OK, so even when you get everything up and running, what makes this game worth checking out? Sonic has a bad reputation for 3D gameplay, but we maintain that Sonic Generations is one of those times when the blue hedgehog really shines in the third dimension. The first thing to consider here is that this title is part of the ‘Boost Sonic’ design and does not hold close to the original 16-bit games. Things like momentum don’t really apply and level design more closely resembles a series of forked racing tracks more than anything else, but once you get it, the game is a lot of fun.
Playing any Boost Sonic level can be an exhilarating experience once you learn the ropes. This game is all about reacting quickly to challenges to execute increasingly complex strings of platforming and movement. A good run through a level in Sonic Generations can give you that same feeling you might experience while nailing a run in a classic Tony Hawk game. This also means that failure can feel more frustrating than a typical platform game since the pacing can grind to a halt at any moment should you fail to execute – but when you do nail it, the experience feels great and immensely satisfying.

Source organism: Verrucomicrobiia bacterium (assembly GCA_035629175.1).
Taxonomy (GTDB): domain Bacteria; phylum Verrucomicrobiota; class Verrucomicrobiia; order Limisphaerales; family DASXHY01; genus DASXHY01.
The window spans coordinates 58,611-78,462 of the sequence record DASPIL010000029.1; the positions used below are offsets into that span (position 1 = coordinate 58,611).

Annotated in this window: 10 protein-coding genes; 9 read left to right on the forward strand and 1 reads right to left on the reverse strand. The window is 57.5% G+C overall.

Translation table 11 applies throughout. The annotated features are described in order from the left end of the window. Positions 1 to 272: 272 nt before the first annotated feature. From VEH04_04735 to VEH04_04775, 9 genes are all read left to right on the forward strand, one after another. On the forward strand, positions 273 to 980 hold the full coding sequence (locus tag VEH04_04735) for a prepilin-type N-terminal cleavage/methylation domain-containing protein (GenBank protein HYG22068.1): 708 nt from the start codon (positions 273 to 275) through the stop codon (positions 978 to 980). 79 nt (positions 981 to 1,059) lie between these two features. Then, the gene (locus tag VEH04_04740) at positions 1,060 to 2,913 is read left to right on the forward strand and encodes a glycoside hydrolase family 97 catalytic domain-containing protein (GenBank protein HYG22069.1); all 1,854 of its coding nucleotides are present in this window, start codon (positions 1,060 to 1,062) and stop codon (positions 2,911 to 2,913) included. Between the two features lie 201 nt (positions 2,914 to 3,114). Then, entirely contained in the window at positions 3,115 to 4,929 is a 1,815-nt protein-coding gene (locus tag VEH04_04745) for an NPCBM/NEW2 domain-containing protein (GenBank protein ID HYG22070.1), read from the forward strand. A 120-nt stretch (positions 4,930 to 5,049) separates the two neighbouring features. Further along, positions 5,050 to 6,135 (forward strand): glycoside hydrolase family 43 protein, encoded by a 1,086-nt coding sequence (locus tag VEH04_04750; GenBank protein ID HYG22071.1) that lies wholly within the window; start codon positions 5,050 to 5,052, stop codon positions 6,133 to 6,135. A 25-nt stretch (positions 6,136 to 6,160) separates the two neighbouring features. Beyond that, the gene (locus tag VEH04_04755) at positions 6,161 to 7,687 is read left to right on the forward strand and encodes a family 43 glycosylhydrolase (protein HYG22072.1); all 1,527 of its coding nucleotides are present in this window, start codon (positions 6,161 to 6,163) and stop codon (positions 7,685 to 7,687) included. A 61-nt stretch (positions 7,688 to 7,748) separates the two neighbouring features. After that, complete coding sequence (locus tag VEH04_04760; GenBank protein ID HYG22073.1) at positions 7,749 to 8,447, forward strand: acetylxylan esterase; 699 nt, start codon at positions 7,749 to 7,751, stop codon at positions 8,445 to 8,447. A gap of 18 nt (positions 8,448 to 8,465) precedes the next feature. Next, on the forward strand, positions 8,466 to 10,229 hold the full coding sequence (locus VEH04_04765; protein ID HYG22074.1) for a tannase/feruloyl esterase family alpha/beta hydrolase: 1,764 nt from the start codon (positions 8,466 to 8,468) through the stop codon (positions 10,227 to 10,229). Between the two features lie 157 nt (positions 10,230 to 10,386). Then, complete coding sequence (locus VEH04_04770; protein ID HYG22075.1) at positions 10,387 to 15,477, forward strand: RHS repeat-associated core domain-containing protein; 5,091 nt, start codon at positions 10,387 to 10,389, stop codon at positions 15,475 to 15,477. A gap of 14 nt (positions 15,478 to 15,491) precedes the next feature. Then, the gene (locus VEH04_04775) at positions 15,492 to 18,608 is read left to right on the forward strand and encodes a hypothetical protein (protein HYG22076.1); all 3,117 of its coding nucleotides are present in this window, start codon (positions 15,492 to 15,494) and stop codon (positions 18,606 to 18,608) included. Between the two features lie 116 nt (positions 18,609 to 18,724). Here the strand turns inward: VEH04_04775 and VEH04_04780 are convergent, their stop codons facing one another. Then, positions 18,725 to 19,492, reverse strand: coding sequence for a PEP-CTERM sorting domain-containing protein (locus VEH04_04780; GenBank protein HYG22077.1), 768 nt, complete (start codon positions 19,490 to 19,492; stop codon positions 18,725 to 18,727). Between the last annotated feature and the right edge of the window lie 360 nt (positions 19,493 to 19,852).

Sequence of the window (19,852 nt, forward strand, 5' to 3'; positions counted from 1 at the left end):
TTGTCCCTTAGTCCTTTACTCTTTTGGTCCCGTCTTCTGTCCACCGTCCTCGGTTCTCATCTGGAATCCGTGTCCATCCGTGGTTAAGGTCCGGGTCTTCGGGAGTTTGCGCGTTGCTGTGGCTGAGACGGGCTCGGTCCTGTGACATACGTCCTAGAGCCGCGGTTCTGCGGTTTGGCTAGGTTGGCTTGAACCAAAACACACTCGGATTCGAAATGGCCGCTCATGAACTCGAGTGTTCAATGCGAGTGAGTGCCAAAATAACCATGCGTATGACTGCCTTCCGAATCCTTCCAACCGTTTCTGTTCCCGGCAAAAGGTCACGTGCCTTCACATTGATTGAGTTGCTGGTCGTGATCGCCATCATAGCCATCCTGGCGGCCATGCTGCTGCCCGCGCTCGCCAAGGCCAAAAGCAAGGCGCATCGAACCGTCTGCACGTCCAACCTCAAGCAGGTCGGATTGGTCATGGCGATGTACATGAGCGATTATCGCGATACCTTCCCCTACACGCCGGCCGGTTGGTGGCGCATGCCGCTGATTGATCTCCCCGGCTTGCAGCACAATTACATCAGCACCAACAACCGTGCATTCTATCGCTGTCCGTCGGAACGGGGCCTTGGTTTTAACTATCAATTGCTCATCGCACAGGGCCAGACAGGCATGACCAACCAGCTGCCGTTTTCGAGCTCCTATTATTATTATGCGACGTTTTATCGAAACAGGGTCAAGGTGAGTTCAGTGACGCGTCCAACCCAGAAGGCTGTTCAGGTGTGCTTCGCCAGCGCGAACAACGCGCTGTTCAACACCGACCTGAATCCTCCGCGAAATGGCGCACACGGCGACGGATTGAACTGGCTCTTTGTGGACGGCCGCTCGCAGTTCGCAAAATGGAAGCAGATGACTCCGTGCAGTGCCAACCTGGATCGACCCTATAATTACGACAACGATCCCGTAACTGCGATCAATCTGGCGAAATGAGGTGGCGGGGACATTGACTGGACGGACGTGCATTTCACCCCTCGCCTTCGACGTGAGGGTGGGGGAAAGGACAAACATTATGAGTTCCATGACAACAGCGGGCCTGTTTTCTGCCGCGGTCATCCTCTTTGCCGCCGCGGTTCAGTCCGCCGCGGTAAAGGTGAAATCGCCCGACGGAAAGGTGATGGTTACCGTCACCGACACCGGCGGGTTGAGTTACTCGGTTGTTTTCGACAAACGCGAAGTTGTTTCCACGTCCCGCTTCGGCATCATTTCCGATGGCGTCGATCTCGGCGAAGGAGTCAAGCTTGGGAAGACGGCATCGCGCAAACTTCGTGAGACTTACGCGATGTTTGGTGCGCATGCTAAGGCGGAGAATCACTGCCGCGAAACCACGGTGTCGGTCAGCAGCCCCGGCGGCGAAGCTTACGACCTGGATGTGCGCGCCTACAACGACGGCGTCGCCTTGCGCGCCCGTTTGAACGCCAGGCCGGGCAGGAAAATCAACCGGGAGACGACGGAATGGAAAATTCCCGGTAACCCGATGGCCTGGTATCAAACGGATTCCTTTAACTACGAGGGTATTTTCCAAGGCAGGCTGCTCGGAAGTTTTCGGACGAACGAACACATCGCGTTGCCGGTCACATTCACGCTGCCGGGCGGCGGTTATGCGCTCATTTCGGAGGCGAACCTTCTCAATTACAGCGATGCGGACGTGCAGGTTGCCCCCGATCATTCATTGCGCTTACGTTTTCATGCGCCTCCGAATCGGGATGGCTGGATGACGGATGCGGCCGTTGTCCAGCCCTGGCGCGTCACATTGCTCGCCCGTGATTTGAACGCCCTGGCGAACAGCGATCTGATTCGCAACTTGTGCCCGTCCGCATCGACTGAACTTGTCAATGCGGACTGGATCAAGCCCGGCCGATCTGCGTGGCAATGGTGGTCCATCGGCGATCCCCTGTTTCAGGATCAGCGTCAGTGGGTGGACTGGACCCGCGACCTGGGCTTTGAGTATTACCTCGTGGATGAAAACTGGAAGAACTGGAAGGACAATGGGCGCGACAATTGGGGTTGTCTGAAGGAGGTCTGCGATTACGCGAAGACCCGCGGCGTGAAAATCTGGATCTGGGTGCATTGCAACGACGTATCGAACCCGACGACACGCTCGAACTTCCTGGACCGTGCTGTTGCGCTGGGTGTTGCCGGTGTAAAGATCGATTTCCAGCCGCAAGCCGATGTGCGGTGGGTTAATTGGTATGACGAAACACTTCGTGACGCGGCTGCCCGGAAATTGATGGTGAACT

Sonic Generations possesses a potent mix of high-speed gameplay that rewards reaction time and skill. When paired with its gorgeous visuals and superb soundtrack, everything clicks in a way that Sonic Forces simply can’t capture. But what really surprised us here is how well a 2011 game scales its assets to 4K displays, hitting 60fps with PC hardware that doesn’t have to break the bank. The fact that additional levels based on 2008’s Sonic Unleashed also look so cool on today’s display tech, while still playing so well only adds to the appeal. If you’re looking for more Sonic after the incredible Sonic Mania, we reckon that this is the way forward.